[Paul Counelis checks in with a new installment of Monster Kid Corner.]
Over the years, the comic book industry has undergone a massive transformation, to say the least. In the ’60s, comics racks were filled with mostly superhero and comedy-style cartoon books, largely aimed at a younger crowd. Some books, such as Casper the Friendly Ghost, appealed to a twelve-and-under readership with their light and amusing themes. The superhero books probably had a slightly larger audience, with teenagers scooping up their favorite title when it came out at a monthly or bi-monthly clip.
Now, of course, comic books have spawned a multi-billion dollar media phenomenon, with increasingly spectacular films supplemented by plenty of movie, character and comic related merchandise and toys. Perhaps the strangest part of the recent crossover success of the medium is that a majority of those movie goers, toy collectors and comics readers are adults.
The “Big Two” in the comics publishing world, Marvel and DC, as well as the other major and indie comic labels have made numerous attempts at getting the younger crowd in on the act a little more, with cartoons, Free Comic Book Day promotions and even revamps and re-launches of their more successful titles.
At the same time, horror comics have become one of the more sought after genres, with huge titles such as The Walking Dead and adaptations featuring the further adventures of horror icons like Freddy and Michael Myers. Occasionally, there are horror related titles aimed at the younger crowd, but many of those seem like re-hashes or re-visits of older material.
Enter Upside Down, a new 144-page graphic novel written and illustrated by Jess Smart Smiley and published by Top Shelf Productions.
The first striking thing about Upside Down is the simple use of a tri-color scheme, which is boasted of as being “black, white, and Halloween green.” It turns out to be quite a clever maneuver, with the green alternately softening and creating a distinct and unique mood for the book.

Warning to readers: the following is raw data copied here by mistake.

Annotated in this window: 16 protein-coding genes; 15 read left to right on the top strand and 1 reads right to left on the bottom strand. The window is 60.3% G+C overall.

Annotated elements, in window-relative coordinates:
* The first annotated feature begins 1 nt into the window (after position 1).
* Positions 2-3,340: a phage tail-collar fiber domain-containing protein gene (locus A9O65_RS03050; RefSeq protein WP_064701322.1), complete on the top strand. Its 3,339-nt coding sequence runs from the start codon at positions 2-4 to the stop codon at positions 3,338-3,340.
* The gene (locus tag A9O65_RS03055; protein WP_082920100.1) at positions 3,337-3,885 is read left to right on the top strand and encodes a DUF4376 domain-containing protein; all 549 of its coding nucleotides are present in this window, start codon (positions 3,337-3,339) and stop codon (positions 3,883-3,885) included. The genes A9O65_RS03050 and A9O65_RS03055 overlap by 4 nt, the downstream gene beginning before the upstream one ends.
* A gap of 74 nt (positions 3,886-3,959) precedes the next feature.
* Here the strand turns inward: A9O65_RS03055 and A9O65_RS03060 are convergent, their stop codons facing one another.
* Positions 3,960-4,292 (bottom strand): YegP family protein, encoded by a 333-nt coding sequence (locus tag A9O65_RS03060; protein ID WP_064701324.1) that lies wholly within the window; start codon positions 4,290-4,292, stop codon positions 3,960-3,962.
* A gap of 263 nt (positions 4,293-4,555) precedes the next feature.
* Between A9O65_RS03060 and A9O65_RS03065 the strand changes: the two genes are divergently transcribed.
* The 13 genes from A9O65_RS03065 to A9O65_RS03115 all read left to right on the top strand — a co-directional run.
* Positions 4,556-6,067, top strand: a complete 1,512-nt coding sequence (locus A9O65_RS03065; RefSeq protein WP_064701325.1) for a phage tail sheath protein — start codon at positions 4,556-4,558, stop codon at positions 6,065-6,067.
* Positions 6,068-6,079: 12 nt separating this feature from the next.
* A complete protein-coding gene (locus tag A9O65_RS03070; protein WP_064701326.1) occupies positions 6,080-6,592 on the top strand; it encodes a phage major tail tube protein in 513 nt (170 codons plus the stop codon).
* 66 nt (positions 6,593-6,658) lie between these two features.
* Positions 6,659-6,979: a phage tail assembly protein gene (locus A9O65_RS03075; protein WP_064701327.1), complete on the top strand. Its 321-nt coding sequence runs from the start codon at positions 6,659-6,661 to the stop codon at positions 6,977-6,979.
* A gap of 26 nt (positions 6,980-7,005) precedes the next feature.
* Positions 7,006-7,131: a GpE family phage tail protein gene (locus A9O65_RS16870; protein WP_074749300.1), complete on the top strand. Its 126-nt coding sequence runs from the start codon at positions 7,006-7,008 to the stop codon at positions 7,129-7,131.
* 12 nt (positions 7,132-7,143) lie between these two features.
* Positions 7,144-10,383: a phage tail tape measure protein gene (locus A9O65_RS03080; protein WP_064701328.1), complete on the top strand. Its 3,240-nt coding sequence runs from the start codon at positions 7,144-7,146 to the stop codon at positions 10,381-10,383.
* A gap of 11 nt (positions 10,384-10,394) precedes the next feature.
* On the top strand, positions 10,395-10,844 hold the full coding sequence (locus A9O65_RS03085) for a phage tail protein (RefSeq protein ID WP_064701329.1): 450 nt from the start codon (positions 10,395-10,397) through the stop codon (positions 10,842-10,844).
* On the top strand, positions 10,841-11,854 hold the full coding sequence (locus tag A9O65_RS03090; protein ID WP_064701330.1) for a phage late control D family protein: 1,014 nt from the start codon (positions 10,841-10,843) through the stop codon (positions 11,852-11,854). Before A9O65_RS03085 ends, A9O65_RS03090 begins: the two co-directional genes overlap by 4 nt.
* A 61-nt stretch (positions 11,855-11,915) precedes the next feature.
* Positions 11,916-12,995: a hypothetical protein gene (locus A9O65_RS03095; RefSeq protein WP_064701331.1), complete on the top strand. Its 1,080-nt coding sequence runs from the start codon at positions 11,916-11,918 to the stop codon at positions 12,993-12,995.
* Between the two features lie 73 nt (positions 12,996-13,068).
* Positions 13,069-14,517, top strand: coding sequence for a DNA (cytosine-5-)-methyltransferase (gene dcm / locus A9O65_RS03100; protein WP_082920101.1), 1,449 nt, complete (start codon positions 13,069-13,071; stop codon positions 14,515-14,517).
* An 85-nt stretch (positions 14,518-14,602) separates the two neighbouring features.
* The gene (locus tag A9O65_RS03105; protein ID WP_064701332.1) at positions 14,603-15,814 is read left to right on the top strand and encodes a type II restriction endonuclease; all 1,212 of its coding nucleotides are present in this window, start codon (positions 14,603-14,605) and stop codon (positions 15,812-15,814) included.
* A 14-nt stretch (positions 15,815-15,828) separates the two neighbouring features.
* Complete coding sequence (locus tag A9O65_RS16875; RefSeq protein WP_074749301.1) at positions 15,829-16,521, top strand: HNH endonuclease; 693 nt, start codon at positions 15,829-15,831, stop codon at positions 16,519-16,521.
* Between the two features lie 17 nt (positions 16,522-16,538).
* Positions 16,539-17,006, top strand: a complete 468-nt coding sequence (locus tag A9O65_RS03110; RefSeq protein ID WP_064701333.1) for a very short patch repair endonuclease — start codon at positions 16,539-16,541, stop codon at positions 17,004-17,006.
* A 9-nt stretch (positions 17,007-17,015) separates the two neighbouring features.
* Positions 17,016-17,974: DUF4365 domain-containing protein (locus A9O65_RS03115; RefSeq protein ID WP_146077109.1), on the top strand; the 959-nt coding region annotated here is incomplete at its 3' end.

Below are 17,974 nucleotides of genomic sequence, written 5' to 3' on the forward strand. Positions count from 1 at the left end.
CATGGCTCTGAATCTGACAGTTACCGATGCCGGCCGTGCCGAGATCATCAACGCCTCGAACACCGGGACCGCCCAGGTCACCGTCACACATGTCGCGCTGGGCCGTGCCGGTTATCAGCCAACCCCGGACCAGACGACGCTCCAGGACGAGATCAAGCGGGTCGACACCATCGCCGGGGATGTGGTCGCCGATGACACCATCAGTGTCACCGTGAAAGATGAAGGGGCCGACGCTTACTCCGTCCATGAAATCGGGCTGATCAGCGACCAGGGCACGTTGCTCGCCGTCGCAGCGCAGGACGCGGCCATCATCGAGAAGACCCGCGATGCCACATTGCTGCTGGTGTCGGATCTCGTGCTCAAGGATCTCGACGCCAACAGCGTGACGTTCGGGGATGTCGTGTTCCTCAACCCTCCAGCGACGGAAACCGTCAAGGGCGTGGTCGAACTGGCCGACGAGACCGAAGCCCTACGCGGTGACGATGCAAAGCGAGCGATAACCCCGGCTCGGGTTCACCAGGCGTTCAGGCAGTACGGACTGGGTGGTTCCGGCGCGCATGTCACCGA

The story is also a simple one, though not predictable in the least. Harold the Vampire, who lives in the belfry of a (really nice) “mad” scientist, has little to no interest in consuming blood; rather, he loves candy – and has eaten so much of the sugary stuff that his once powerful teeth have rotted and must now be pulled out (via dentist, natch). Harold feels that he has let his parents down now that he can’t really function as a vampire, and runs off to live with a family of bats.
Along the way, Harold and his bat-friends run into a witch, Vermillion, who is looking for a little revenge. Vermillion discovers that the scientist has been working on a potion that will grant eternal life, and now it’s up to Harold to save the day (and the world, as it were).
The tale of Harold and friends is bizarre, fun, outlandish and very original. The book rolls along at a nice pace; it’s easy to visualize the entire project as a really strange cartoon, tackling somewhat grim themes (besides Vermillion, all the witches of the world are dead) with a humorous and oddly appealing bounce.
The art is also a lot of fun. It’s consistent and even a tad bit creepy, though only the youngest of readers would find anything to be sincerely afraid of. The book recalls Roald Dahl in its ambition and ability to speak to kids without being condescending.
Truth be told, I had a fun time reading Upside Down, and I anticipate that my eleven-year-old daughter will get a huge kick out of it when she finds this cool, Halloween-y graphic novel in her stocking on Christmas morning.